Devolution of the Species


The distinctive siren song of the original Planet of the Apes films has a powerful subterranean charge. Whatever its surface attractions and failures, the cycle’s images of simian-human reversal and evolutionary cataclysm still hammer a nerve somewhere deeply buried in our reptile brains, where matters of racial and species identity will always trouble the waters. (That ancient anxiety may be why the gorilla exhibit is every zoo-going child’s ultimate destination.) On top of that, the films remain a scorching and uncomfortable parable of American race relations. Neglecting to interrogate, as the originals did, our Scopesian bargain between reason and zoo-cratic superstition, Tim Burton’s new Planet of the Apes prefers a Rodney King gloss on the civil rights of primates. Actually whining, “Can’t we all just get along?” Paul Giamatti’s weaselly orangutan slave-trader is the movie’s heart and soul—unscrupulous, opportunistic, and utterly terrified to step in and throw a punch.

It’s a campy, juiced-up ker-splat, busy with clumsy pyrotechnics and never nearing the vicinity of satire. More of a plasticized-gothic aesthete than an epic-pulp master, Burton remains enthralled by the monster culture he consumed as a lonely ’70s kid, and while you can see his attraction to remaking the era’s matinee Nibelungenlied, it’s plain that he’s as stylistically ill at ease in Ape City as he is lost as an action mogul. Stripped down to its chase-and-wrestle burlap thong, the new Planet is clogged with one-word scenes and ineffective thrill-ride effects. Now the apes are acrobatic super-gibbons, charging into battle on all fours. The percentage of the budget spent on trampolines must have set a record; in virtually every sequence, ape stuntmen are catapulting through the air as if shot from cannons.

The ape society as it’s been half-reimagined here lives not in a cliff-carved metropolis but in the Ewoks’ treehouses. Likewise, the fascist class structure (autocratic orangutans, bourgeois chimps, might-is-right militaristic gorillas) is neutered by way of a miscegenational multiculturalism. Interspecies couples are apparently common, one of the gorillas is manifestly Asian (played by Cary-Hiroyuki Tagawa), and the lead villain—a lazy, Dolby-emphasized convenience the original never needed—is a bloodthirsty chimp (Tim Roth) so malevolent he even growls murderously at his dying father (Charlton Heston). Compressed like tofu, the movie has invulnerable hotshot Leo (Mark Wahlberg) pass through a time-warping electromagnetic storm, crash-land in the jungle, and get captured in no time flat; thereafter, the narrative follows Leo’s escaped posse (including slinky animal rights chimp Helena Bonham Carter and Giamatti’s comic relief) into the forbidden desert, tracked by the ape army.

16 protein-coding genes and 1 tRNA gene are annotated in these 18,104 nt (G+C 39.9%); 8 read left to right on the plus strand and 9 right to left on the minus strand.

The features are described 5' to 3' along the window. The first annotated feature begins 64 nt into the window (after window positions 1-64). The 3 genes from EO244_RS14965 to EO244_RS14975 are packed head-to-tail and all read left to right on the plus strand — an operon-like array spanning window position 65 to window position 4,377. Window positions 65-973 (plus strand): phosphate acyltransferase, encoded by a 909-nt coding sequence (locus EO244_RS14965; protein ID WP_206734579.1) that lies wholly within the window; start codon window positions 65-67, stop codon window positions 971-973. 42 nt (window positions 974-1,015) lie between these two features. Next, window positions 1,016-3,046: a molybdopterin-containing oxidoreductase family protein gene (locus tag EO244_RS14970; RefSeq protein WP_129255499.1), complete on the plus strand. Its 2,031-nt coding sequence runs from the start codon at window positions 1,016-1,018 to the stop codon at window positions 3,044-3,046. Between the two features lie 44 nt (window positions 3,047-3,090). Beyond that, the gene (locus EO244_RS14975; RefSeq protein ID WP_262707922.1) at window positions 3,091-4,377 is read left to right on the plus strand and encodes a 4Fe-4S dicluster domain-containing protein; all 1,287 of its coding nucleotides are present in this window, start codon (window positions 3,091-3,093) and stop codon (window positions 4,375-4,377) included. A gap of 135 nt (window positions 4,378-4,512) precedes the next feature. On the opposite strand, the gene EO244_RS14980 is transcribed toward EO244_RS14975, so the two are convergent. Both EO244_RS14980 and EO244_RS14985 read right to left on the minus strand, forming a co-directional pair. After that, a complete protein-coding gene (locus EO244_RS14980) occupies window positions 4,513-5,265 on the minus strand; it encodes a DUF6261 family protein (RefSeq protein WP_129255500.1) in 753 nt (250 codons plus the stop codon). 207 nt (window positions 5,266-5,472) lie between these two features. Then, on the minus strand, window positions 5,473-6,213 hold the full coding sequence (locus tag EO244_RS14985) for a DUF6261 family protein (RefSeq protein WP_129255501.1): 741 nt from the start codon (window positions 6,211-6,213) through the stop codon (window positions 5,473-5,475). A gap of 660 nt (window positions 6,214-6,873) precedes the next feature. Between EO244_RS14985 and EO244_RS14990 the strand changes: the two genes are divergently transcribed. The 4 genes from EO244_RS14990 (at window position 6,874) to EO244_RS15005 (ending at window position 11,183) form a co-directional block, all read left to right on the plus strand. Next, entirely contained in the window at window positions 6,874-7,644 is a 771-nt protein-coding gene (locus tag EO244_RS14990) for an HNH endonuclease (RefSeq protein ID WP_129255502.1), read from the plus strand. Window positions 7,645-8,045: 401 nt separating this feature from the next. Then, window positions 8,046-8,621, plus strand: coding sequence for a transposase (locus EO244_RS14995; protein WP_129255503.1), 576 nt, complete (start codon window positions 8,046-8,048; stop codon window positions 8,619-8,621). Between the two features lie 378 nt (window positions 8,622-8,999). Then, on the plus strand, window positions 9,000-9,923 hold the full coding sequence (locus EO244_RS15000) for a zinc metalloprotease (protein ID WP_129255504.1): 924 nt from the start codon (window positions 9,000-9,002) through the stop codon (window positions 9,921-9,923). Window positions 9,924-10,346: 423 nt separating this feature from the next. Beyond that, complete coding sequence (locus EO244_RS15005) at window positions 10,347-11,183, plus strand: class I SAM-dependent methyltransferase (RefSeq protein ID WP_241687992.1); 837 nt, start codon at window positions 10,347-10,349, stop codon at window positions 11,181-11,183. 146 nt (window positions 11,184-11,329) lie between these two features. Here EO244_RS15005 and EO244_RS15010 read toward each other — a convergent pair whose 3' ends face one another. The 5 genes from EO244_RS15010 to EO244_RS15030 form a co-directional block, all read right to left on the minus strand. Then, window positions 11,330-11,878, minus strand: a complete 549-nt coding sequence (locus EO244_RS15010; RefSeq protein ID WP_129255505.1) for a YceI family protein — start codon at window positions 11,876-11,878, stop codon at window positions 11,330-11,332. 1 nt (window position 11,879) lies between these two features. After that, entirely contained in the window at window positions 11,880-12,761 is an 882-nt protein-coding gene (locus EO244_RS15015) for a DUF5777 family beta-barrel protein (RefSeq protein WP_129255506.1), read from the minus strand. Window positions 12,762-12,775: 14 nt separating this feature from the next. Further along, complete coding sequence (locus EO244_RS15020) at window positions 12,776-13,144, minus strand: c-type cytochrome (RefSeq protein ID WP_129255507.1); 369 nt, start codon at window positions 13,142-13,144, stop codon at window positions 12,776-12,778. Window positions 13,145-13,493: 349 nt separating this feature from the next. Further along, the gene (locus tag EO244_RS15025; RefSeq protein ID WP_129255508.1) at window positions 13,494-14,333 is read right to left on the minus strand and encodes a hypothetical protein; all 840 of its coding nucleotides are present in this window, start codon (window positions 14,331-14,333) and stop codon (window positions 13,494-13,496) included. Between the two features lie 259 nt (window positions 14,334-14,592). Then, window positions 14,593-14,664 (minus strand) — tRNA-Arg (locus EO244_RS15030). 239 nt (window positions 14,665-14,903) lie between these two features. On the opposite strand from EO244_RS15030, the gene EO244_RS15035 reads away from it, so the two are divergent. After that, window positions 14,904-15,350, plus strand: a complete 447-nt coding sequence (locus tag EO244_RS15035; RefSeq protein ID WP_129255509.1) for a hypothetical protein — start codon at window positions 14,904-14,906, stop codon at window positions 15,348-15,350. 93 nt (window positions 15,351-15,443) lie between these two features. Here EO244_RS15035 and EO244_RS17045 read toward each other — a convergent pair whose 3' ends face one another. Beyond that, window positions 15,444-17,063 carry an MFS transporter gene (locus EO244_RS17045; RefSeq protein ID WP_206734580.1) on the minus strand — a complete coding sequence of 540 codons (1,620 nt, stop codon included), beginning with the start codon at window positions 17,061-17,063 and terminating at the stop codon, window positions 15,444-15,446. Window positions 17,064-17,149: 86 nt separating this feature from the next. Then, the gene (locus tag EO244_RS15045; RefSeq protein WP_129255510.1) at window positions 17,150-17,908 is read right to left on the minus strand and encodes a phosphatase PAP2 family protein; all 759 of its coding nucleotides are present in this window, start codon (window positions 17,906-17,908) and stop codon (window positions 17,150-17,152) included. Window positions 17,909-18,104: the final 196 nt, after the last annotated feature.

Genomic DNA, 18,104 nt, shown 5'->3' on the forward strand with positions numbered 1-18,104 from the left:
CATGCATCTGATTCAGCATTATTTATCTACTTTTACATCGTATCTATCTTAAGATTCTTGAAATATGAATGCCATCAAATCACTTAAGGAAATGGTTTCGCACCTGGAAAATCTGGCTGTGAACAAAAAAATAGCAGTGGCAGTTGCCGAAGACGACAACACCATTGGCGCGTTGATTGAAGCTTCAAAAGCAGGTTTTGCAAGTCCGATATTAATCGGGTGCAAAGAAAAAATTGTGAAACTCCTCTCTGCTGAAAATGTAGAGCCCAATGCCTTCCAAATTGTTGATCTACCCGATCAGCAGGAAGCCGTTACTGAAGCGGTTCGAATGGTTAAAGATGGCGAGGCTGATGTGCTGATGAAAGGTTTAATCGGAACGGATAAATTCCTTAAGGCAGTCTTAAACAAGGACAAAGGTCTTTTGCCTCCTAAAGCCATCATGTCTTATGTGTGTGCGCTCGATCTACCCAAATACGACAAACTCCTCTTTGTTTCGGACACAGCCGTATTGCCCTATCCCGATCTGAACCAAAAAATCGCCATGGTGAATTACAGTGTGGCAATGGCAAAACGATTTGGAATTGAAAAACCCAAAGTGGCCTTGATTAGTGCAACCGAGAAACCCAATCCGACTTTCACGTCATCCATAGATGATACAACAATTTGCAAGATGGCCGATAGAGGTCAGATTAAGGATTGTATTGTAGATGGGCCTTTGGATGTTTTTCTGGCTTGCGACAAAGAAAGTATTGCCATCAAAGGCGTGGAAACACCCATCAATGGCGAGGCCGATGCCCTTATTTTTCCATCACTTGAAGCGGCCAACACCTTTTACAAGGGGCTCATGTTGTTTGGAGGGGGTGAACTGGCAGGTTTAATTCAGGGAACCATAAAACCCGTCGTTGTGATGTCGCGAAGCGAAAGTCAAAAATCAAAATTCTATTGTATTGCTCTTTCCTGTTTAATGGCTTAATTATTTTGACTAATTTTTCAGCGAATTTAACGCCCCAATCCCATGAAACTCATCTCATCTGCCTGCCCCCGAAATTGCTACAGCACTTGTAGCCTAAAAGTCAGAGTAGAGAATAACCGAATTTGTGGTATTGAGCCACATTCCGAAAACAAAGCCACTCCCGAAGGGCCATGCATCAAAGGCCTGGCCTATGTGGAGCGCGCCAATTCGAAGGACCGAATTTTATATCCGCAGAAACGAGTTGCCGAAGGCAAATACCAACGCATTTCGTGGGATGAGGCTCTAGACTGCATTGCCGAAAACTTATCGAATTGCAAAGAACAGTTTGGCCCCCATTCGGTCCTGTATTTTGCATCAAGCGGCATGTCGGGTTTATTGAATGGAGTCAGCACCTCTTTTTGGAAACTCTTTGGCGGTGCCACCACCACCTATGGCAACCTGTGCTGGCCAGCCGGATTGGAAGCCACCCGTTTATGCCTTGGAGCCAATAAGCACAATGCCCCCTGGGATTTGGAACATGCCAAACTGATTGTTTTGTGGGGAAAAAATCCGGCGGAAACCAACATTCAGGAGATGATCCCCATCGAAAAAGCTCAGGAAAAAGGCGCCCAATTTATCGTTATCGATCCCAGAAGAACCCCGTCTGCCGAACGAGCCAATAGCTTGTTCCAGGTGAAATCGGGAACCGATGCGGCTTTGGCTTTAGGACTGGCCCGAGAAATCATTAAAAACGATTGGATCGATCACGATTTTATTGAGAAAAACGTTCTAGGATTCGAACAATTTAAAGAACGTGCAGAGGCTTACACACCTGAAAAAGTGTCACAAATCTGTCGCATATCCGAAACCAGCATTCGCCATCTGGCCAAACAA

Of course, Rick Baker’s new facial prosthetics are a quantum leap; they’re more enjoyable than the script-stuff that passes through them (and certainly more captivating than jungle princess Estella Warren’s monstrously blank beauty). A Barry Goldwater quote notwithstanding, the film waters down the stormy Darwinian exchange and wonders if a contemporary audience is so undemanding that lines repeated from the first film (“Take your stinky paws off me, you damn, dirty human!”) are all the discourse it needs.

Formally and culturally, here is the clear-as-day difference between movie 1968 and movie 2001: The new script is path-marked by old dialogue recycled as in-jokes. Instead of scenes in which relationships are forged and sussed out, we get 60-second thumbnails, expository commercials for the rest of the movie. (Kim Hunter’s Zira now seems to have three full-on dimensions.) Instead of a sense of place and mise-en-scène, we get cheap sets and nonstop close-ups in which the actors don’t dare move a muscle.

The ironies begin and end with Warren’s luminous Amazon growing jealous of Bonham Carter’s intimacy with the spaceman; otherwise, what you see is what you get. What seemed rather dime-store in the original film—the orangutan tribunal’s a see-no-evil tableau, explicitly evoking the 1925 Darrow-Bryan contest and its attendant editorial cartoons—now plays like Molière. Burton’s Planet of the Apes comes equipped with two endings—one of them a much anticipated “surprise”—but they both smell like week-old fish. In ’68, critics more or less dismissed the first Planet as juvenile, shrugging over the wild ideas it splooged like a firehose. That it had ideas to splooge was no stunner back then, even for kids’ sci-fi. Today, I’d sooner expect a chimpanzee to be elected president.

What can be said about Brett Ratner’s sublime, a-day-without-it-is-like-a-day-without-sunshine Rush Hour 2? That Americans have the discretionary income to piss away at $10 a pop on this slack, unfunny bit of new-century vaudeville is good news for the economy, if not for moviegoers with a fifth-grade education. This movie doesn’t just kill time but tortures it. (Rusty torture tool No. 1: Lalo Schifrin’s score, the same one he’s been recycling since The Cincinnati Kid.) As we follow Jackie Chan and Chris Tucker’s gibberish-spouting, counterfeit-ring-hunting cop team from Hong Kong to L.A. to, what a shock, Vegas, we wait for spry comedy and snappy action like a fisherman waiting for nibbles on a polluted lake. The only relief from Ratner’s insulting presentation and the numb gesturing toward Hope-Crosbydom is a fresh, short minute of Jeremy Piven as a flouncy Versace clerk.

Click here to read Jessica Winter’s Planet of the Apes overview.